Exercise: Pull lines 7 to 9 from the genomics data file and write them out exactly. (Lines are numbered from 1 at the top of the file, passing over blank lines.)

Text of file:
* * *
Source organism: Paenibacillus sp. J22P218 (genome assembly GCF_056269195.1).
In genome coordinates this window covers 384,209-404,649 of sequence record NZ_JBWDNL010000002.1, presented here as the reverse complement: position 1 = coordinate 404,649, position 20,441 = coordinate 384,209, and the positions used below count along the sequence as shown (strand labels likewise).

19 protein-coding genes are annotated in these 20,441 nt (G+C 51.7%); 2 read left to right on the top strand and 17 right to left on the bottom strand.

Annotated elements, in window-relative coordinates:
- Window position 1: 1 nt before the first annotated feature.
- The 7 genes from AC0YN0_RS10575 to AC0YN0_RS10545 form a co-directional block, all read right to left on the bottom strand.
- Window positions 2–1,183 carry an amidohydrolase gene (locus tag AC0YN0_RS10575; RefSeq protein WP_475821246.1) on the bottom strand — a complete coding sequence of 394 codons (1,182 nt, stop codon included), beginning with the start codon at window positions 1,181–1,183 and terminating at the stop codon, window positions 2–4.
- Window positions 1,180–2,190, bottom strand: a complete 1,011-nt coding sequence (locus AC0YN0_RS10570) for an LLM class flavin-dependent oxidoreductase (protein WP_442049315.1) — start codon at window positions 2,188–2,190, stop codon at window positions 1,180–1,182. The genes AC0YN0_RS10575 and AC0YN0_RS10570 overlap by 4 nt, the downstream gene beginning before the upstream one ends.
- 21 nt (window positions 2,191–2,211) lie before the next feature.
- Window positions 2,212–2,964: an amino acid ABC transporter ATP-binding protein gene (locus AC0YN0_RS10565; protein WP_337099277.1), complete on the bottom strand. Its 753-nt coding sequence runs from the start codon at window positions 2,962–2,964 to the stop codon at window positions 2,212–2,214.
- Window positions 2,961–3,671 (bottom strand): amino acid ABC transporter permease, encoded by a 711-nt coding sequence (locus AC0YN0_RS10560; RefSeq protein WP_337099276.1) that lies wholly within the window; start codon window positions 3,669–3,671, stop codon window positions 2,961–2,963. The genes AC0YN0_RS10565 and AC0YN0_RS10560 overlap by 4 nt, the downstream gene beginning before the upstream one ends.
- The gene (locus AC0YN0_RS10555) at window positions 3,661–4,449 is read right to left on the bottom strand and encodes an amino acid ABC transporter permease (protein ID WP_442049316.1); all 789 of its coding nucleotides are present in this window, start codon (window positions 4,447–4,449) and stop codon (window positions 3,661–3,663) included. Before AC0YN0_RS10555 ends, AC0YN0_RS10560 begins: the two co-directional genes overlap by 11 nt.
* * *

- Window positions 2–1,183 carry an amidohydrolase gene (locus tag AC0YN0_RS10575; RefSeq protein WP_475821246.1) on the bottom strand — a complete coding sequence of 394 codons (1,182 nt, stop codon included), beginning with the start codon at window positions 1,181–1,183 and terminating at the stop codon, window positions 2–4.
- Window positions 1,180–2,190, bottom strand: a complete 1,011-nt coding sequence (locus AC0YN0_RS10570) for an LLM class flavin-dependent oxidoreductase (protein WP_442049315.1) — start codon at window positions 2,188–2,190, stop codon at window positions 1,180–1,182. The genes AC0YN0_RS10575 and AC0YN0_RS10570 overlap by 4 nt, the downstream gene beginning before the upstream one ends.
- 21 nt (window positions 2,191–2,211) lie before the next feature.